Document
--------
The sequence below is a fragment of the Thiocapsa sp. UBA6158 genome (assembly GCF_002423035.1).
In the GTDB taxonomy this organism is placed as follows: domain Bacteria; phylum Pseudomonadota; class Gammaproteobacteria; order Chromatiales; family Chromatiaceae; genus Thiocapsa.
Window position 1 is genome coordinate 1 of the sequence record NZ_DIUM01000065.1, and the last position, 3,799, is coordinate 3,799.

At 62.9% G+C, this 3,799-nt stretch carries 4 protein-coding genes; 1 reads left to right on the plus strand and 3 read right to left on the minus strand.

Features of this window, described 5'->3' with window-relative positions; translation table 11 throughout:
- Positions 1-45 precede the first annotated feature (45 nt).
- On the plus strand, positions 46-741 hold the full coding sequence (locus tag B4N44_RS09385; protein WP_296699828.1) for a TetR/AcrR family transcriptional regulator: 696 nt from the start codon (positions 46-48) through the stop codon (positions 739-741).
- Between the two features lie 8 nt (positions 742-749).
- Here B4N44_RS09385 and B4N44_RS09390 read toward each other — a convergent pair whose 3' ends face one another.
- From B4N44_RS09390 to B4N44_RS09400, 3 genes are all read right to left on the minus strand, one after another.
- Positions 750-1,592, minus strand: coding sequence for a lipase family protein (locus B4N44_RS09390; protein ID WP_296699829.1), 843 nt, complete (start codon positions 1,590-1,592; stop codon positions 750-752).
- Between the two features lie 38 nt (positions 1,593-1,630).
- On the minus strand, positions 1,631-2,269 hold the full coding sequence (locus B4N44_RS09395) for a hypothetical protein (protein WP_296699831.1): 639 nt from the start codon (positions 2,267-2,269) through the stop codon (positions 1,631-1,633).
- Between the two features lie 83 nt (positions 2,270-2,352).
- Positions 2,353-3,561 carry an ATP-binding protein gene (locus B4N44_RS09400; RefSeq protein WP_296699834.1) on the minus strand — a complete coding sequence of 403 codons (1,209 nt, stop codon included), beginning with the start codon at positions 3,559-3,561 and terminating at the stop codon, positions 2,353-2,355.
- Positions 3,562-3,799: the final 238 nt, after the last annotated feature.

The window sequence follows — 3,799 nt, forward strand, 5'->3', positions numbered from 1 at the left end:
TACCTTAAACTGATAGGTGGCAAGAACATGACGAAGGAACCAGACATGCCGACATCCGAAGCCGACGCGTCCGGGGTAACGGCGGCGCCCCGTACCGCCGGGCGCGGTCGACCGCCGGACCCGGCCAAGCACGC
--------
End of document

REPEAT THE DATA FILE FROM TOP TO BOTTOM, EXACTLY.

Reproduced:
The sequence below is a fragment of the Thiocapsa sp. UBA6158 genome (assembly GCF_002423035.1).
In the GTDB taxonomy this organism is placed as follows: domain Bacteria; phylum Pseudomonadota; class Gammaproteobacteria; order Chromatiales; family Chromatiaceae; genus Thiocapsa.
Window position 1 is genome coordinate 1 of the sequence record NZ_DIUM01000065.1, and the last position, 3,799, is coordinate 3,799.

At 62.9% G+C, this 3,799-nt stretch carries 4 protein-coding genes; 1 reads left to right on the plus strand and 3 read right to left on the minus strand.

Features of this window, described 5'->3' with window-relative positions; translation table 11 throughout:
- Positions 1-45 precede the first annotated feature (45 nt).
- On the plus strand, positions 46-741 hold the full coding sequence (locus tag B4N44_RS09385; protein WP_296699828.1) for a TetR/AcrR family transcriptional regulator: 696 nt from the start codon (positions 46-48) through the stop codon (positions 739-741).
- Between the two features lie 8 nt (positions 742-749).
- Here B4N44_RS09385 and B4N44_RS09390 read toward each other — a convergent pair whose 3' ends face one another.
- From B4N44_RS09390 to B4N44_RS09400, 3 genes are all read right to left on the minus strand, one after another.
- Positions 750-1,592, minus strand: coding sequence for a lipase family protein (locus B4N44_RS09390; protein ID WP_296699829.1), 843 nt, complete (start codon positions 1,590-1,592; stop codon positions 750-752).
- Between the two features lie 38 nt (positions 1,593-1,630).
- On the minus strand, positions 1,631-2,269 hold the full coding sequence (locus B4N44_RS09395) for a hypothetical protein (protein WP_296699831.1): 639 nt from the start codon (positions 2,267-2,269) through the stop codon (positions 1,631-1,633).
- Between the two features lie 83 nt (positions 2,270-2,352).
- Positions 2,353-3,561 carry an ATP-binding protein gene (locus B4N44_RS09400; RefSeq protein WP_296699834.1) on the minus strand — a complete coding sequence of 403 codons (1,209 nt, stop codon included), beginning with the start codon at positions 3,559-3,561 and terminating at the stop codon, positions 2,353-2,355.
- Positions 3,562-3,799: the final 238 nt, after the last annotated feature.

The window sequence follows — 3,799 nt, forward strand, 5'->3', positions numbered from 1 at the left end:
TACCTTAAACTGATAGGTGGCAAGAACATGACGAAGGAACCAGACATGCCGACATCCGAAGCCGACGCGTCCGGGGTAACGGCGGCGCCCCGTACCGCCGGGCGCGGTCGACCGCCGGACCCGGCCAAGCACGC